Startup
Meet Bandicoot – a four-legged spider shaped robot that cleans manholes without any human having to enter the pits.
A 3D design of the robot.

On the morning of January 7, three men - Narayana Swamy, Mahadeva Gowda and Srinivas - entered a manhole in a posh Bengaluru locality to manually clean it. Narayana Swamy and Srinivas did not make it out alive out of the manhole and Mahadeva died on the way to the hospital.

It has been over two decades since India banned manual scavenging, but the inhuman practice continues, albeit illegally, across several parts of the country till date. Every year, hundreds of people engaged to clean manholes and septic tanks die on the job.

With an aim to stop such deaths, a Kerala startup has developed a robot to clean manholes without the need for any human having to enter the pits.

GenRobotics, a Thiruvananthapuram-based company specialising in powered exoskeletons and human controlled robotic systems, has developed "Bandicoot", a four-legged spider shaped robot that cleans manholes and attaches equipment that can clean sewage lines.

"The idea struck us when we read about manhole deaths in Kerala and Bengaluru. During our research we realised how deep a problem it was and that in the north it was also a caste problem," says Vimal, a co-founder.

"Conventionally, manholes were designed for humans to enter it if it was needed to be cleaned or unblocked. The very name 'man'-hole indicates that. We want to convert these manholes to roboholes," he adds.

GenRobotics was founded in 2015 by a group of five bright minds who wanted to create robots that could replace humans in dangerous and high-risk tasks.

Manholes get clogged primarily due to three factors - people dump things into them, or they flush things they should not down toilets, and rain water carrying debris which accumulates inside manholes.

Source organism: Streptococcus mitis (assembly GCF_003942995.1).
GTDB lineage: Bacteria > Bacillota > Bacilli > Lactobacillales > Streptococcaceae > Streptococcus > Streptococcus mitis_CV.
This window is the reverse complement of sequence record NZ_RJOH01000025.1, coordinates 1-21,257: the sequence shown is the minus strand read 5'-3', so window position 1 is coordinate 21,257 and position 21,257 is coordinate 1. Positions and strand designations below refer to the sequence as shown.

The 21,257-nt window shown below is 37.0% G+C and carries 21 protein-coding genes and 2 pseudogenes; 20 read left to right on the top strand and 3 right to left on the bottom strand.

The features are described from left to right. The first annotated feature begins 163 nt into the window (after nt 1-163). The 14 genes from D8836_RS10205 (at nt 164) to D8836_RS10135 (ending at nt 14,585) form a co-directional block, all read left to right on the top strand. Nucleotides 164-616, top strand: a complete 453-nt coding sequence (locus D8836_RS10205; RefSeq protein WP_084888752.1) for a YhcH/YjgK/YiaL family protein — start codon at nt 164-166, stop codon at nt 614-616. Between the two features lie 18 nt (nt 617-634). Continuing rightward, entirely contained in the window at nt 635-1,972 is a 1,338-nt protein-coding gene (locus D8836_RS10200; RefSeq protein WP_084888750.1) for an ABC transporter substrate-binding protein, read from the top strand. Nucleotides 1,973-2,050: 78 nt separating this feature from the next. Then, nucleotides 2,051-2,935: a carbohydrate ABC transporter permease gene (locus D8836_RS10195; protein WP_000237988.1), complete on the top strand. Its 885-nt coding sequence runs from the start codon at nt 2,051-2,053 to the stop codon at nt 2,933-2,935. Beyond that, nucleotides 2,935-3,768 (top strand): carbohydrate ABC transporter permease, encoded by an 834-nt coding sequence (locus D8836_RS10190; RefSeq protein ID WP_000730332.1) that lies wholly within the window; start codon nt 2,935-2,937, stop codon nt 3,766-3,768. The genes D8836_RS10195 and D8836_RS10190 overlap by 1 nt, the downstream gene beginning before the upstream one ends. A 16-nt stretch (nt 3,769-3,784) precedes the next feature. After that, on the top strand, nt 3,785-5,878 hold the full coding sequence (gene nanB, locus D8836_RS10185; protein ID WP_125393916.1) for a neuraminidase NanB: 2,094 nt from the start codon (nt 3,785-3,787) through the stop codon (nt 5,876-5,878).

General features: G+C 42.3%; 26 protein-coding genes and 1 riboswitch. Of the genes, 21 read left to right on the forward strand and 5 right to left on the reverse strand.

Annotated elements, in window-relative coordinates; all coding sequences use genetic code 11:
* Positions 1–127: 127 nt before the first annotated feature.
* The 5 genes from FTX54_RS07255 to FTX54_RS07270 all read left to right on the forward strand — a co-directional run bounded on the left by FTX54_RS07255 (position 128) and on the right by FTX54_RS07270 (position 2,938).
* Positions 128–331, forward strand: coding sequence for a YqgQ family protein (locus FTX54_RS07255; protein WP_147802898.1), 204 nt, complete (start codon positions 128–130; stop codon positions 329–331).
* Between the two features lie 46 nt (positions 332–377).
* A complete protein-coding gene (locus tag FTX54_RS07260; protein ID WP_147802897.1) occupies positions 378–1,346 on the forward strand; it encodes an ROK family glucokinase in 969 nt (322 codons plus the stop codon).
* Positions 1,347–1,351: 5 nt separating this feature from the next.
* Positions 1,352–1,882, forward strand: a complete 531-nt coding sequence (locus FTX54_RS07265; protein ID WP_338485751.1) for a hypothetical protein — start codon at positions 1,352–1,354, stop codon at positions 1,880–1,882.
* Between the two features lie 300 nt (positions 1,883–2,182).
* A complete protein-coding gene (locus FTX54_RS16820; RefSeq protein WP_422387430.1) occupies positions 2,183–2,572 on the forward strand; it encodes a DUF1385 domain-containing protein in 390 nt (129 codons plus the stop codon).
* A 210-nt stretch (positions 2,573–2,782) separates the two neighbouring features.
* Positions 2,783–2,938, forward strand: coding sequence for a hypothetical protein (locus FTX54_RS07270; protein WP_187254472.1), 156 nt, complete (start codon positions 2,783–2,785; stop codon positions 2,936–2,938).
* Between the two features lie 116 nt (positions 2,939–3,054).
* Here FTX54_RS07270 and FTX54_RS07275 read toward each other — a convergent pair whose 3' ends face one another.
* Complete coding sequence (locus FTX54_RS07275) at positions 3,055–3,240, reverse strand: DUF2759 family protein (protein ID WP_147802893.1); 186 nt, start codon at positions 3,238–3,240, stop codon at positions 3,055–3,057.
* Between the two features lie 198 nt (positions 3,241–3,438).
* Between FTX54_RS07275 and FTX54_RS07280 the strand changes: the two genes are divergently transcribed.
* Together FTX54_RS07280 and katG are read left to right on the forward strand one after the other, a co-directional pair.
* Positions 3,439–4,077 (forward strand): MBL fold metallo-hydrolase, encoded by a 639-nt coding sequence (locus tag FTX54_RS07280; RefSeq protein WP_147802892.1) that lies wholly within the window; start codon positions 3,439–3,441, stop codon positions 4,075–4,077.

What makes them dangerous for human beings, apart from the degrading nature of the work itself, is the presence of toxic gases that often knocks workers unconscious. It is not easy to pull a worker in such a state out of a manhole and many a time death occurs due to asphyxiation.

The existing machines to clean manholes have their own set of disadvantages, says Vimal.

"The suction machine can remove liquid waste but it is bulky and cannot be used in dry areas. Similarly a jetting machine which is used across the world is designed to clean sewer lines but not to clean manholes and take out the waste," he explains.

The Bandicoot serves the dual purpose of cleaning the manhole and attaching equipment that cleans the sewer lines.

Describing how it works, Vimal says, "The spider-shaped first removes the manhole cover via a permanent magnetic system. It then climbs down and once inside, it expands which gives it some mechanical stability. It then starts working just like a human would do. It mechanically cleans the manhole, collects the waste, then converts into its original size and comes out."

The robot is powered by pneumatics (using gas or pressurised air) since using heavy electronic equipment inside is risky as they can react with the explosive gases present in the manhole.

Vimal stresses that they do not believe in replacing human jobs with robots and have designed the user interface in a way that almost any person can operate it.

"Anyone who can operate a mobile or a toy car can operate it. We don't want them unemployed, but want them to operate the robots," he says.

GenRobotics has acquired a patent for its technology and is currently in talks with the Kerala Water Authority to provide Bandicoots to the state government.

"In the future, we hope to align our technology with Swacch Bharat and Make In India mission so that we can make the country completely manual scavenging free," he says.

(Images provided by GenRobotics)